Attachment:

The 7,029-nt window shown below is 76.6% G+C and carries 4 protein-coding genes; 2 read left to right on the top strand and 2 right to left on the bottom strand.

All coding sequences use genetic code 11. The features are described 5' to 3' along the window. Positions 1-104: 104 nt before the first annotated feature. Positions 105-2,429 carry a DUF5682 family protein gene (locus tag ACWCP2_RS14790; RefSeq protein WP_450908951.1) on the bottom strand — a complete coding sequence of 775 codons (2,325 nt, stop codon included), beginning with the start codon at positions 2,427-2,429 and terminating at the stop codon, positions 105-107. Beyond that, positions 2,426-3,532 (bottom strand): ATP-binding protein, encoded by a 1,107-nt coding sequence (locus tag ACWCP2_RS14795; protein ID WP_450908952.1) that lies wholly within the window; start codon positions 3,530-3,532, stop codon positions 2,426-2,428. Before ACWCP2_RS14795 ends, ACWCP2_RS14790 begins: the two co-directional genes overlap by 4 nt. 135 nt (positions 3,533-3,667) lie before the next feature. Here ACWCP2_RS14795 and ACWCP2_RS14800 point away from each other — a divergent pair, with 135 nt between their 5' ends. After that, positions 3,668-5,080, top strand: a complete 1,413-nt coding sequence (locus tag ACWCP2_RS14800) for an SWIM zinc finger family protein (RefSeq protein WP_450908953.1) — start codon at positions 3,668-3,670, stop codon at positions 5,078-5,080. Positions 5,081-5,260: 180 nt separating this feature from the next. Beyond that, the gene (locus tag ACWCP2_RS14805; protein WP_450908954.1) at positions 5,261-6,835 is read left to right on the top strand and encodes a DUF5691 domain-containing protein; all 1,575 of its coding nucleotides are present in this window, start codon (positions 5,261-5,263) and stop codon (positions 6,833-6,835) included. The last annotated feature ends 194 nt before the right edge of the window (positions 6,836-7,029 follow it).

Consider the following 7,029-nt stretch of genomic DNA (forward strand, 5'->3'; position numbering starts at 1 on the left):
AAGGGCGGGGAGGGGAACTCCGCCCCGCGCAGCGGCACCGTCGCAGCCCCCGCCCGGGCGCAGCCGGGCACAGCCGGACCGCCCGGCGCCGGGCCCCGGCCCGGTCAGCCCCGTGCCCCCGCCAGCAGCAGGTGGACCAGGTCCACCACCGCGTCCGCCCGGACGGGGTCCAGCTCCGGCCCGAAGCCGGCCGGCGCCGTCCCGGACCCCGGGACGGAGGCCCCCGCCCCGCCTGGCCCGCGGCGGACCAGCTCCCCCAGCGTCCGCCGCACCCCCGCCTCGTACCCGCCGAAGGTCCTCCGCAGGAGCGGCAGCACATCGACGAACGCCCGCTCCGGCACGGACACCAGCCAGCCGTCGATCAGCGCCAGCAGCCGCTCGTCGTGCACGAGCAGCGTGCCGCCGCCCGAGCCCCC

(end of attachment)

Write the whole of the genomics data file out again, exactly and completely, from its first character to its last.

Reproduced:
The 7,029-nt window shown below is 76.6% G+C and carries 4 protein-coding genes; 2 read left to right on the top strand and 2 right to left on the bottom strand.

All coding sequences use genetic code 11. The features are described 5' to 3' along the window. Positions 1-104: 104 nt before the first annotated feature. Positions 105-2,429 carry a DUF5682 family protein gene (locus tag ACWCP2_RS14790; RefSeq protein WP_450908951.1) on the bottom strand — a complete coding sequence of 775 codons (2,325 nt, stop codon included), beginning with the start codon at positions 2,427-2,429 and terminating at the stop codon, positions 105-107. Beyond that, positions 2,426-3,532 (bottom strand): ATP-binding protein, encoded by a 1,107-nt coding sequence (locus tag ACWCP2_RS14795; protein ID WP_450908952.1) that lies wholly within the window; start codon positions 3,530-3,532, stop codon positions 2,426-2,428. Before ACWCP2_RS14795 ends, ACWCP2_RS14790 begins: the two co-directional genes overlap by 4 nt. 135 nt (positions 3,533-3,667) lie before the next feature. Here ACWCP2_RS14795 and ACWCP2_RS14800 point away from each other — a divergent pair, with 135 nt between their 5' ends. After that, positions 3,668-5,080, top strand: a complete 1,413-nt coding sequence (locus tag ACWCP2_RS14800) for an SWIM zinc finger family protein (RefSeq protein WP_450908953.1) — start codon at positions 3,668-3,670, stop codon at positions 5,078-5,080. Positions 5,081-5,260: 180 nt separating this feature from the next. Beyond that, the gene (locus tag ACWCP2_RS14805; protein WP_450908954.1) at positions 5,261-6,835 is read left to right on the top strand and encodes a DUF5691 domain-containing protein; all 1,575 of its coding nucleotides are present in this window, start codon (positions 5,261-5,263) and stop codon (positions 6,833-6,835) included. The last annotated feature ends 194 nt before the right edge of the window (positions 6,836-7,029 follow it).

Consider the following 7,029-nt stretch of genomic DNA (forward strand, 5'->3'; position numbering starts at 1 on the left):
AAGGGCGGGGAGGGGAACTCCGCCCCGCGCAGCGGCACCGTCGCAGCCCCCGCCCGGGCGCAGCCGGGCACAGCCGGACCGCCCGGCGCCGGGCCCCGGCCCGGTCAGCCCCGTGCCCCCGCCAGCAGCAGGTGGACCAGGTCCACCACCGCGTCCGCCCGGACGGGGTCCAGCTCCGGCCCGAAGCCGGCCGGCGCCGTCCCGGACCCCGGGACGGAGGCCCCCGCCCCGCCTGGCCCGCGGCGGACCAGCTCCCCCAGCGTCCGCCGCACCCCCGCCTCGTACCCGCCGAAGGTCCTCCGCAGGAGCGGCAGCACATCGACGAACGCCCGCTCCGGCACGGACACCAGCCAGCCGTCGATCAGCGCCAGCAGCCGCTCGTCGTGCACGAGCAGCGTGCCGCCGCCCGAGCCCCC